报告题目：Material-independent catecholamine surface modification and medical adhesives inspired by nature
报 告 人：Dr. Haeshin Lee
单 位：Department of Chemistry, Center for Nature-inspired Technology, Korea Advanced Institute of Science and Technology (KAIST)
Professor Haeshin Lee studied at KAIST where he received his B.S. degree in Biological Sciences between in 1996. He received his Ph.D. degree at Biomedical Engineering Department, Northwestern University in 2007. He started his professional carrier from 2008 at Department of Chemistry, KAIST. His research interests have been surface chemistry using catecholamines that have been applied to biomedical adhesives, drug delivery systems, and energy storage devices. He is a currently director of Center for Nature-inspired Technology (CNiT). Some special recognitions and awards are the followings: POSCO Chung-Am award (2011), KAIST Pioneer Award, (2012), NASA inventor award (2008), Top science stories Discover Magazine (2008), Future young scientist award from the Ministry of Education, Science and Technology (2007), Excellence in Teaching Award, KAIST (2010, 2011), and KAIST Award for Excellence in Collaboration (2013).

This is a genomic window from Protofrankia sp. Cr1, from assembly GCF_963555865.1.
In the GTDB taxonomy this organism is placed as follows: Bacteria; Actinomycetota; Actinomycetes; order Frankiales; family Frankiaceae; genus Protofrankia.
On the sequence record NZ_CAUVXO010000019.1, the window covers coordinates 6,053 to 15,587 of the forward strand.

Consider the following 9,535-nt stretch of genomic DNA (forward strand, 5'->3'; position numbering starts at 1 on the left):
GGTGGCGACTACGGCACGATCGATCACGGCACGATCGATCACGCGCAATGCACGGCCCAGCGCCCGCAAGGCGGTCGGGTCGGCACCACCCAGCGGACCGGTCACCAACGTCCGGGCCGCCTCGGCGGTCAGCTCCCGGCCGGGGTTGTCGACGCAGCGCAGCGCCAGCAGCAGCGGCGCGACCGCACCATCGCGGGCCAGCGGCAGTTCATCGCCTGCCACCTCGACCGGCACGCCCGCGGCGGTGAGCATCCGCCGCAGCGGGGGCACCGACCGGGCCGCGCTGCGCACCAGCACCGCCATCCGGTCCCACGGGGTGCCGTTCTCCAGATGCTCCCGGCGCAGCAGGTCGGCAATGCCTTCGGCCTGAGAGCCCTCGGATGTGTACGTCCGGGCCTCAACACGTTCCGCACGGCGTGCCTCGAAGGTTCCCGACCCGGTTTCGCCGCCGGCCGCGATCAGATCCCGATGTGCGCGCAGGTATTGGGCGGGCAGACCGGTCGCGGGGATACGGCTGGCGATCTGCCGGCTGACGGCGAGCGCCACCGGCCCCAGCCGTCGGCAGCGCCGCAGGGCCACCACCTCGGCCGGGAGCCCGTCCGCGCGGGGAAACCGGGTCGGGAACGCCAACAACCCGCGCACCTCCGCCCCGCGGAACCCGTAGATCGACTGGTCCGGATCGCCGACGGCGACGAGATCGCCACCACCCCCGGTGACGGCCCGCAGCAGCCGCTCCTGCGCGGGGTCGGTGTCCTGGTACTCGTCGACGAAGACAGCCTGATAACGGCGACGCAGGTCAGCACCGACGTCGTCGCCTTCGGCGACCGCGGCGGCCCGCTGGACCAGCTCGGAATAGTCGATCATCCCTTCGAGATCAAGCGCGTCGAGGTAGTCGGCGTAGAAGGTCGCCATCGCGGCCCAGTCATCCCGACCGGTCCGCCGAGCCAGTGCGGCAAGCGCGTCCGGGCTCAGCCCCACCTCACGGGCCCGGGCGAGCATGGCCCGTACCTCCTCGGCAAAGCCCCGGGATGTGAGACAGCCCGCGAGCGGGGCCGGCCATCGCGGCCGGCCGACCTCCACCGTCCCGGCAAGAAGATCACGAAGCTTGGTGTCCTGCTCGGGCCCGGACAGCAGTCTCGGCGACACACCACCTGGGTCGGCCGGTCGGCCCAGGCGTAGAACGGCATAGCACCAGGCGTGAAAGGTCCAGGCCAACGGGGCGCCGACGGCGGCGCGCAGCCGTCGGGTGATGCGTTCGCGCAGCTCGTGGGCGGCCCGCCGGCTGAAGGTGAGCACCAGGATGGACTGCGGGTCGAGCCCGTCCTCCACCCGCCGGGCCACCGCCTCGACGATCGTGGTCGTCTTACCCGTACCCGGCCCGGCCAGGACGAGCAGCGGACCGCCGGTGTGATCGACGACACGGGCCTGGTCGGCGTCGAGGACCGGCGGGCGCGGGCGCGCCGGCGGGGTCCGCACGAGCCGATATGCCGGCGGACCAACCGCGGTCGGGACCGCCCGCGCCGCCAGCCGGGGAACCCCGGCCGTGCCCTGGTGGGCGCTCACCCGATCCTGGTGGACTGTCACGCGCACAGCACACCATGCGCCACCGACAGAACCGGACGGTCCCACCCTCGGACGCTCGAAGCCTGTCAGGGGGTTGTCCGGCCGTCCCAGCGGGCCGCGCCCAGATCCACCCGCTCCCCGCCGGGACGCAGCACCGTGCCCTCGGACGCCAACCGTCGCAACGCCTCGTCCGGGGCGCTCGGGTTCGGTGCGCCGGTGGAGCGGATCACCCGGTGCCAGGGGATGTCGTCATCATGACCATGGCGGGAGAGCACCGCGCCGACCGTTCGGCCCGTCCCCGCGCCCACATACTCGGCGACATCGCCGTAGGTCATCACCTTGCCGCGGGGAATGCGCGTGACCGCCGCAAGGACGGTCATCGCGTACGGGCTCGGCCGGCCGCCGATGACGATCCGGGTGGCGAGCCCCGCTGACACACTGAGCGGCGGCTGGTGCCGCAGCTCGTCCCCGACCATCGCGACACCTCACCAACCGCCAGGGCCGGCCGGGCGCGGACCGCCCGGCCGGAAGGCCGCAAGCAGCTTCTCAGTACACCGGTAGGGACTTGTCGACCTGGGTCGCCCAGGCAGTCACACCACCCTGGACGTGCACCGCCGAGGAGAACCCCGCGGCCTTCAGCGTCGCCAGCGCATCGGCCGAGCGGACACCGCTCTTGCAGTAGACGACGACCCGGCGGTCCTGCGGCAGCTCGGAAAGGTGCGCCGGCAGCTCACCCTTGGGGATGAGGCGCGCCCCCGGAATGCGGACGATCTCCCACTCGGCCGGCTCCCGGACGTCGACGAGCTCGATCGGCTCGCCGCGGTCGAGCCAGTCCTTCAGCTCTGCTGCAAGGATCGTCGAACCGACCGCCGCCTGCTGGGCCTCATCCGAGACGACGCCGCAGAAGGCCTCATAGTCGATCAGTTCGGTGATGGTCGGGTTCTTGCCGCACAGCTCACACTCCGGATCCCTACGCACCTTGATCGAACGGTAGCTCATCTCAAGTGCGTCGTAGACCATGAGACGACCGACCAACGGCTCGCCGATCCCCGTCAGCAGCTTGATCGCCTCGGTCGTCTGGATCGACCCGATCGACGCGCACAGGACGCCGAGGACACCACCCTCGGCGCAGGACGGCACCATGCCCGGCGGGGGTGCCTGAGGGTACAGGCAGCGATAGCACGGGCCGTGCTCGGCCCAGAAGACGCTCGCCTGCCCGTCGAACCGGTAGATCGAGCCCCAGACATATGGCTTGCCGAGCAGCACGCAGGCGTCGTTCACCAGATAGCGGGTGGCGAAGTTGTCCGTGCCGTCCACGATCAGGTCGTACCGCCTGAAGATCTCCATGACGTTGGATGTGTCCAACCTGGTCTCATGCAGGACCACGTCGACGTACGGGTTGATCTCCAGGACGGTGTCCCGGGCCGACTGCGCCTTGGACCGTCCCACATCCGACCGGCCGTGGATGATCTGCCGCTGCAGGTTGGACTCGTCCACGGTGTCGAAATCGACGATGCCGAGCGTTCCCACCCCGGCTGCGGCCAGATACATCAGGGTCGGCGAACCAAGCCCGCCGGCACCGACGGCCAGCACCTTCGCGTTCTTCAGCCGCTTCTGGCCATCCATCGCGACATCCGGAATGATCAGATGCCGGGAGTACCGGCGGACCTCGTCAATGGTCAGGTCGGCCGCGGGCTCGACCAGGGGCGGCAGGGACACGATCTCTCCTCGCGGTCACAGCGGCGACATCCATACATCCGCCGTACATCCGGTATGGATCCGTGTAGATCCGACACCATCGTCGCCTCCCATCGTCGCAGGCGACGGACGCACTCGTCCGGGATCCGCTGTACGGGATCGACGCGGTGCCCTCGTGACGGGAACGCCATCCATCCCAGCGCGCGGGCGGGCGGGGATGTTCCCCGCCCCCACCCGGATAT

This presentation will discuss the emerging surface chemistry utilizing catechol and catecholamine.The catechol/catecholamine compounds have exhibited material-independent surface modification . Utilizing this unprecedented property, we have developed various material-independent surface functionalization strategies such as hydroxyapatite formation , mammalian cell adhesion , superhydrophobic surface preparation [4-5], and nitric oxide storage , In this presentation, a new concept called micro-omnifluidic systems inspired by the mussel-inspired catecholamine adhesives, the silicification process inspired by diatom, and the lubrication properties from pitcher plant. The micro-omnifluidic system is able to be operated in organic solvents which are incompatible with poly(dimethyl siloxane) (PDMS). Furthermore, the micro-omnifluidic system utilizes gravitational force so that no syringe pumps are required for operation. Finally, this fluidic system is adsorption free increasing reusability of the device.  H. Lee et al. Science 2007, 318, 426-430  J. Ryu et al. Adv. Funct. Mater. 2010, 20, 2132-39  S. H. Ku et al. Biomaterials 2010, 31, 2535-41  S. M. Kang et al. Angew. Chemie. Int. Ed. 2010, 49, 9401-04  I. You et al. RSC Advances 2013 online published  S. Hong et al. Angew. Chemie. Int. Ed. 2013, 52, 9187-90
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